Updated on Monday, January 4, 2021
The wash sale rule is intended to prevent investors from harvesting the tax benefits of an investment loss by buying a nearly identical investment to replace it. If the wash sale rule is triggered, it can result in an unexpected tax bill because you wonâ€™t be able to claim an investment loss.
This article covers what you need to know about wash sales, from what penalties you could face to how to avoid them.
According to the IRS, which enforces this rule, â€śa wash sale occurs when you sell or trade stock or securities at a loss, and within 30 days before or after the sale, you:
The wash sale rule is intended to prevent investors from reporting a loss simply for tax purposes and then replacing the stock (or other asset) they sold with a nearly identical one. Essentially, the wash sale rule prohibits inventors from harvesting a loss, while still holding the stock in their portfolio.
When you sell an investment that has experienced a loss on a taxable account, you can get a tax break. In fact, an investment loss can be used to offset investment gains (a strategy called tax-loss harvesting), and you can even offset up to $3,000 of income on a joint tax return in one year.
Investors who try to take advantage of the above tax benefit â€” known as tax-loss harvesting â€” may be inclined to sell a stock that has experienced a loss solely to reap the tax benefit, and then immediately replace it with a nearly identical asset. Doing so within that 30-day window before or after the sale, however, would trigger the wash sale rule and you wouldnâ€™t be allowed to write off the investment loss.
For investors who are trying to get around the wash sale rule, itâ€™s worth noting that:
Ron Guay, a CFP in Sunnyvale, California, outlined a clear example of a transaction that would violate the wash sale rule. Letâ€™s say you sold shares of Apple for a $100 capital gain, but then notice that your holding in Alphabet is in a $100 loss position. You could sell Alphabet shares to harvest that capital loss, which offsets your $100 gain from selling Apple.
â€śTheir taxes now show $0 in capital gains,â€ť Guay said. â€śThey repurchase GOOG [Alphabet] shortly after the sale so they can participate in the future appreciation. The actual rule states that if you purchase within 30 days (before or after the sale that recognized the loss), the loss is disallowed.â€ť
If the IRS detects that an investment loss is the result of a wash sale, you cannot deduct the loss on your return. And in fact, any gains on a wash sale will be taxable.
However, the loss can be added to the cost basis (which is the amount you paid for your investment and is used for tax purposes) of the new investment you bought to replace it. So if you eventually sell that new investment, you could potentially reap a bigger loss â€” or even owe less on the gain if the investment goes up in value.
Additionally, the holding period of the investment you sold at a loss is added to the holding period of your new, repurchased investment. A longer holding period may result in reaping the lower, long-term capital gains rate if you eventually sell, as opposed to the higher, short-term capital gains rate.
The majority of investments that can be found in a taxable brokerage account or an IRA can be subject to the wash sale rule, including:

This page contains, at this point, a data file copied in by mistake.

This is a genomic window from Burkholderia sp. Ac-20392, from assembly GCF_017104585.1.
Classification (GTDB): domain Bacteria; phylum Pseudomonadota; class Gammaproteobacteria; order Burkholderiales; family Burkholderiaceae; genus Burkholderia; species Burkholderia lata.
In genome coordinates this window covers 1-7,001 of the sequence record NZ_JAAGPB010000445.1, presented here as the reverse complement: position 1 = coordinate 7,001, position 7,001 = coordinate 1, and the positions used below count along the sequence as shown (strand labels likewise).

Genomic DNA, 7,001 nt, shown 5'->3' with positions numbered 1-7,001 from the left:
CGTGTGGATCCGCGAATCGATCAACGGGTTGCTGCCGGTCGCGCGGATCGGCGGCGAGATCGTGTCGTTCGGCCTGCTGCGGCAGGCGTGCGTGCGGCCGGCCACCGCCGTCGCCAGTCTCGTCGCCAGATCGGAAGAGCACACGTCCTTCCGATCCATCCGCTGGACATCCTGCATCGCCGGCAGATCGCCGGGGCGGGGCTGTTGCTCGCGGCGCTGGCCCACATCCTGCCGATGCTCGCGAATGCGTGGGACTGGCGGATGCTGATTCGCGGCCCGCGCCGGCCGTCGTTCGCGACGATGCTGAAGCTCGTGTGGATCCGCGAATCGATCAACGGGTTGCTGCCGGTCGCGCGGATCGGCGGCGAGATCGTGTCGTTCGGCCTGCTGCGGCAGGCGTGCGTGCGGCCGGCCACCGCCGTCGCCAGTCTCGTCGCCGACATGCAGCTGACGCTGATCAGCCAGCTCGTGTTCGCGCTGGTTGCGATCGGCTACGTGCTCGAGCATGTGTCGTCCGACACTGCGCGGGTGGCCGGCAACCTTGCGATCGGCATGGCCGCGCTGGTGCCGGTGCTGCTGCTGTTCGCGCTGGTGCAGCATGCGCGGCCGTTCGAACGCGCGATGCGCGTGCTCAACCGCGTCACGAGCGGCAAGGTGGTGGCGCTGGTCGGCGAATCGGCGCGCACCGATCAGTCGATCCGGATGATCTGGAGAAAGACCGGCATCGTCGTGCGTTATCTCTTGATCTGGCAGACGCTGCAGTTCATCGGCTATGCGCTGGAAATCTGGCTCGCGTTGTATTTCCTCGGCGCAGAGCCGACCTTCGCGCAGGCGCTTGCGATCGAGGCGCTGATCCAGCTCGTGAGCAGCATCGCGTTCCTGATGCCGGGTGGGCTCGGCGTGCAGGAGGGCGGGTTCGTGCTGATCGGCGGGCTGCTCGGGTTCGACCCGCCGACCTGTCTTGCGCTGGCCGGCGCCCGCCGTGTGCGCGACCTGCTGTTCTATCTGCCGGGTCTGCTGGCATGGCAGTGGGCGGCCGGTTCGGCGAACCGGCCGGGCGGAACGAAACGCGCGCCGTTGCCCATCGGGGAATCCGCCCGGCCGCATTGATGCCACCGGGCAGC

More information about what could trigger the wash sale rule is available on the IRS website, and you may want to consult a tax advisor who can give you advice for your particular situation.
One reason that investors might want to purchase a similar security that they recently sold at a loss is to take advantage of potential upswings in the market.
One way you can do this is by locking in a loss for a particular stock, and then investing in an exchange-traded fund (ETF) that gives you exposure to the same sector or industry â€” but has enough differences from that individual stock you sold that it wonâ€™t trigger the wash sale rule.
â€śFor example, letâ€™s say you want to lock in a loss on Exxon-Mobil (XOM) shares, but are concerned that the stock may shoot up over the next month,â€ť said George Gagliardi, a CFP in Lexington, Massachusetts. â€śOther than the obvious option of not selling the shares, you could sell XOM and replace them with Chevron (CVX) or ConocoPhillips (COP).â€ť
â€śAn even better solution would be to purchase an exchange-traded fund that had significant representation of XOM,â€ť Gagliardi said. One such example is the Energy Select Sector SPDR Fund (XLE), which (currently) holds a 21% position in XOM and about 25 other oil and gas companies, he adds.
The beauty of robo-advisors is that they automate much of the investing process â€” including minimizing taxes without triggering wash sale rules. A number of robo-advisors boast tax-loss harvesting tools, which aim to lower your tax burden by selling a security at a loss to offset a capital gains tax.
A core feature of these tax-loss harvesting tools, though, is that they are designed specifically to not trigger the wash sale rule. TD Ameritrade, for example, does this by potentially keeping money in your portfolio as excess cash until the wash sale period is over.
If you want to potentially lower your tax burden â€” but donâ€™t want to do the heavy lifting of monitoring each transaction to make sure it doesnâ€™t violate the wash sale rule â€” a robo-advisor that offers tax-loss harvesting may be a good fit for you.